Did you ever notice on TeeVee (and even in the movies) how they portray working stiffs like yourself as living wildly expensive lifestyles? A clerk in a low paying job is shown driving a brand new car and living in an expensive high-rise. Yea, that could happen. Sure.

I call the TeeVee the "depression box" as it can aggravate depression or even cause it. You watch for a few hours and come away feeling slightly dizzy and nauseous, and also worn down. And you feel like your life is a miserable wreck, compared to those people on the "tube".

I one time hoped that TeeVee could be redeemed or reformed. But I don't think that will happen now. I thought that the Internet might save TeeVee, allowing us to watch programs when and where we wanted, instead of wading through hours of junk to see "what's on".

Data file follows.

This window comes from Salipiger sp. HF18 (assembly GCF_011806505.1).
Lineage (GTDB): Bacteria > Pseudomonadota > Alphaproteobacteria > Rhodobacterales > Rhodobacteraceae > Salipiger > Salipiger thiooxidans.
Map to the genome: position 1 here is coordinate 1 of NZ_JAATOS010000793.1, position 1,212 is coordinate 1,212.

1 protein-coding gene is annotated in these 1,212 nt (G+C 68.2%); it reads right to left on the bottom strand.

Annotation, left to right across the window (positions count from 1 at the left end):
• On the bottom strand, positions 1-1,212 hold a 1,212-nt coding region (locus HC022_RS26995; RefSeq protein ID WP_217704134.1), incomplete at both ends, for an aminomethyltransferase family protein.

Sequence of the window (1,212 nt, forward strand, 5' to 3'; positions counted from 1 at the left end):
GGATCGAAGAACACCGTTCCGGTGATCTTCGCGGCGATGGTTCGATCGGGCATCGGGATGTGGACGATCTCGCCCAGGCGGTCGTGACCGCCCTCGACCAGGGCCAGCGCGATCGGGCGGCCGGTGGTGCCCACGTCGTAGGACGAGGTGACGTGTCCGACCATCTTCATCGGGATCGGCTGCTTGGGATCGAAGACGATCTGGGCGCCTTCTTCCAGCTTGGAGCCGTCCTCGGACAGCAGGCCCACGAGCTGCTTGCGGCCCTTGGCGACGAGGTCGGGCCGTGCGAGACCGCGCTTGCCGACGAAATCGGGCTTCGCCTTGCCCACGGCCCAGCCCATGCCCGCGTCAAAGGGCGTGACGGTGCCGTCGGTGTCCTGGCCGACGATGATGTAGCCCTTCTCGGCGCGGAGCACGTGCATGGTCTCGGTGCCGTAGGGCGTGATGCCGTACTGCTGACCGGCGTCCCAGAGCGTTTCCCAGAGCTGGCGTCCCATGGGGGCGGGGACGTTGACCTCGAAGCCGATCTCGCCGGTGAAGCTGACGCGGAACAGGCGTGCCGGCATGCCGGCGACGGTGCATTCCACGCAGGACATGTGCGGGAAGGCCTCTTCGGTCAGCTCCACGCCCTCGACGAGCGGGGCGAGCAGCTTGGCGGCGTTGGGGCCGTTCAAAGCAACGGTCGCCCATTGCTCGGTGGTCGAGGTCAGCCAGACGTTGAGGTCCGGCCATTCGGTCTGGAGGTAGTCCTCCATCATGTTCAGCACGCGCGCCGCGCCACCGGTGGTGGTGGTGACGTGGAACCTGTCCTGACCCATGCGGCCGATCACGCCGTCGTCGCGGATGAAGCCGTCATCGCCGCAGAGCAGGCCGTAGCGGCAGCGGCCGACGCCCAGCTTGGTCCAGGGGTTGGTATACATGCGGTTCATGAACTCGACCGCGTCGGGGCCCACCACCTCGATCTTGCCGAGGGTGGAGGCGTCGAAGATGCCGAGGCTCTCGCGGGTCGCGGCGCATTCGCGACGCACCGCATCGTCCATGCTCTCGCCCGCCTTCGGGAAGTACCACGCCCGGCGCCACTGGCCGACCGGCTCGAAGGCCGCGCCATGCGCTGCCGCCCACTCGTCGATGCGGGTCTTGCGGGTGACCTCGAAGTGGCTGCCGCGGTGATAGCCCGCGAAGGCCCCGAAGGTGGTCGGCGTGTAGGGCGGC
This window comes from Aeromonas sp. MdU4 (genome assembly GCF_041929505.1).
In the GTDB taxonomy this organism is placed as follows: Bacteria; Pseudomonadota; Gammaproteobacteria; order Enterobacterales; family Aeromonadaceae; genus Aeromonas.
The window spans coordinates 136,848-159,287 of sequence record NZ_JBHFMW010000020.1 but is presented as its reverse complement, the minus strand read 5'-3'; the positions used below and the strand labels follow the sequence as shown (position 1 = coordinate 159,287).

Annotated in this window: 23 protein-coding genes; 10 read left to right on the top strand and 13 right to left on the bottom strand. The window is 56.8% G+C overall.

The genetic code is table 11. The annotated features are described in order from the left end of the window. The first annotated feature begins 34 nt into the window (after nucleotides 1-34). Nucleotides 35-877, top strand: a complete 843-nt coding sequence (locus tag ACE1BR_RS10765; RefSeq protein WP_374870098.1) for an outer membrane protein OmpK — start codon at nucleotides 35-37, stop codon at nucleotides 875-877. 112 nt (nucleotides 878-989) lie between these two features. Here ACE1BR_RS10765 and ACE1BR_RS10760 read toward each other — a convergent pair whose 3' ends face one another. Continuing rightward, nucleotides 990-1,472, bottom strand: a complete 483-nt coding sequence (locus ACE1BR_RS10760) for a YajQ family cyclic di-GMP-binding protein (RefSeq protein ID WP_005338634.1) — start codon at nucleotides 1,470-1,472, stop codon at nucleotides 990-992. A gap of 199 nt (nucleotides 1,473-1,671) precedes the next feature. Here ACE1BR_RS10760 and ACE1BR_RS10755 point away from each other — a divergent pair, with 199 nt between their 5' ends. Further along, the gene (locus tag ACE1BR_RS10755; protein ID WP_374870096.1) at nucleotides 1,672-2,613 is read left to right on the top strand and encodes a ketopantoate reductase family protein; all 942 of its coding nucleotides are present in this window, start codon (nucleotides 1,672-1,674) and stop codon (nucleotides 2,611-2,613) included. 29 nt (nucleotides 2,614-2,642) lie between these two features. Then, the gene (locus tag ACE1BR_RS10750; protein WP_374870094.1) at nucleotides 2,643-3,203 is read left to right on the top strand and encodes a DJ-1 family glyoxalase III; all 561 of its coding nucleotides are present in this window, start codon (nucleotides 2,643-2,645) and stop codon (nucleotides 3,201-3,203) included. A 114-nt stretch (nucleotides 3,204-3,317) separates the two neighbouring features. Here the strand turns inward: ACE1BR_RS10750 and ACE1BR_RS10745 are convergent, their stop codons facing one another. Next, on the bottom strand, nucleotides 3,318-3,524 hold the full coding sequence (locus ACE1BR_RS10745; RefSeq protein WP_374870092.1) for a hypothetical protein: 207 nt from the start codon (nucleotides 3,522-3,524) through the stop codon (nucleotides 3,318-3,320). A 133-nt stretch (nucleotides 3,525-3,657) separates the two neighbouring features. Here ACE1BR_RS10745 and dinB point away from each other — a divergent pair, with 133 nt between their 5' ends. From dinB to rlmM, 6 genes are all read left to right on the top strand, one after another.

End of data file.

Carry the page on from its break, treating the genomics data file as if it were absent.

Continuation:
But the Internet is being shilling and scammed, and advertising dollars are moving there at a rapid clip. The era of the free and commercial-free video is fast dwindling. And as a time-waster, the Internet is trouncing TeeVee as well. You can spend hours and hours on the Internet - far more than TeeVee.

The only advantage of the Internet, is that it is interactive - you can "talk back" as I am doing here. Television is passive and receptive only. You sit, and watch. Your control is limited to changing channels, and that's it.

It was good to rent the house for the weekend. And seeing Cable TV after many years was a revelation and a confirmation that dumping TV was a good idea. But I regret spending as much time watching TV as we did there. In the future, I think if we rent such a place, we'll unplug the "tube" once we get there, and maybe stash the remotes in a closet.